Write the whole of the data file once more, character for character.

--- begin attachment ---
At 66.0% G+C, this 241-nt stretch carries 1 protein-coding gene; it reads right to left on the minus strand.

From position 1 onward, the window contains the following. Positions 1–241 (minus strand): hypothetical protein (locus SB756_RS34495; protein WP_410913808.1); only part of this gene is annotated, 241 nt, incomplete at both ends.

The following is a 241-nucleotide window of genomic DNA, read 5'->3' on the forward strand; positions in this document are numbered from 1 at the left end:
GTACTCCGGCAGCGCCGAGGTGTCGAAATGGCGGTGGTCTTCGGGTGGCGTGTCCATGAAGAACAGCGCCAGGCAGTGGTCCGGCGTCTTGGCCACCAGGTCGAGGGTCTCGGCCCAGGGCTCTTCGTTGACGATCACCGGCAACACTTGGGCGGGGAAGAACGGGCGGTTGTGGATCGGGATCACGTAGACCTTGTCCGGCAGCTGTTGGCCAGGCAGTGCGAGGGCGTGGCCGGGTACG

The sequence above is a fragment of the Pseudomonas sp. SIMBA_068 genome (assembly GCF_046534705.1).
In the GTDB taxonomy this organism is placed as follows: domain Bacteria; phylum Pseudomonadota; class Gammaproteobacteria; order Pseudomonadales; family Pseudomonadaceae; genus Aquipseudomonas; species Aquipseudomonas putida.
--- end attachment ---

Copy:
At 66.0% G+C, this 241-nt stretch carries 1 protein-coding gene; it reads right to left on the minus strand.

From position 1 onward, the window contains the following. Positions 1–241 (minus strand): hypothetical protein (locus SB756_RS34495; protein WP_410913808.1); only part of this gene is annotated, 241 nt, incomplete at both ends.

The following is a 241-nucleotide window of genomic DNA, read 5'->3' on the forward strand; positions in this document are numbered from 1 at the left end:
GTACTCCGGCAGCGCCGAGGTGTCGAAATGGCGGTGGTCTTCGGGTGGCGTGTCCATGAAGAACAGCGCCAGGCAGTGGTCCGGCGTCTTGGCCACCAGGTCGAGGGTCTCGGCCCAGGGCTCTTCGTTGACGATCACCGGCAACACTTGGGCGGGGAAGAACGGGCGGTTGTGGATCGGGATCACGTAGACCTTGTCCGGCAGCTGTTGGCCAGGCAGTGCGAGGGCGTGGCCGGGTACG

The sequence above is a fragment of the Pseudomonas sp. SIMBA_068 genome (assembly GCF_046534705.1).
In the GTDB taxonomy this organism is placed as follows: domain Bacteria; phylum Pseudomonadota; class Gammaproteobacteria; order Pseudomonadales; family Pseudomonadaceae; genus Aquipseudomonas; species Aquipseudomonas putida.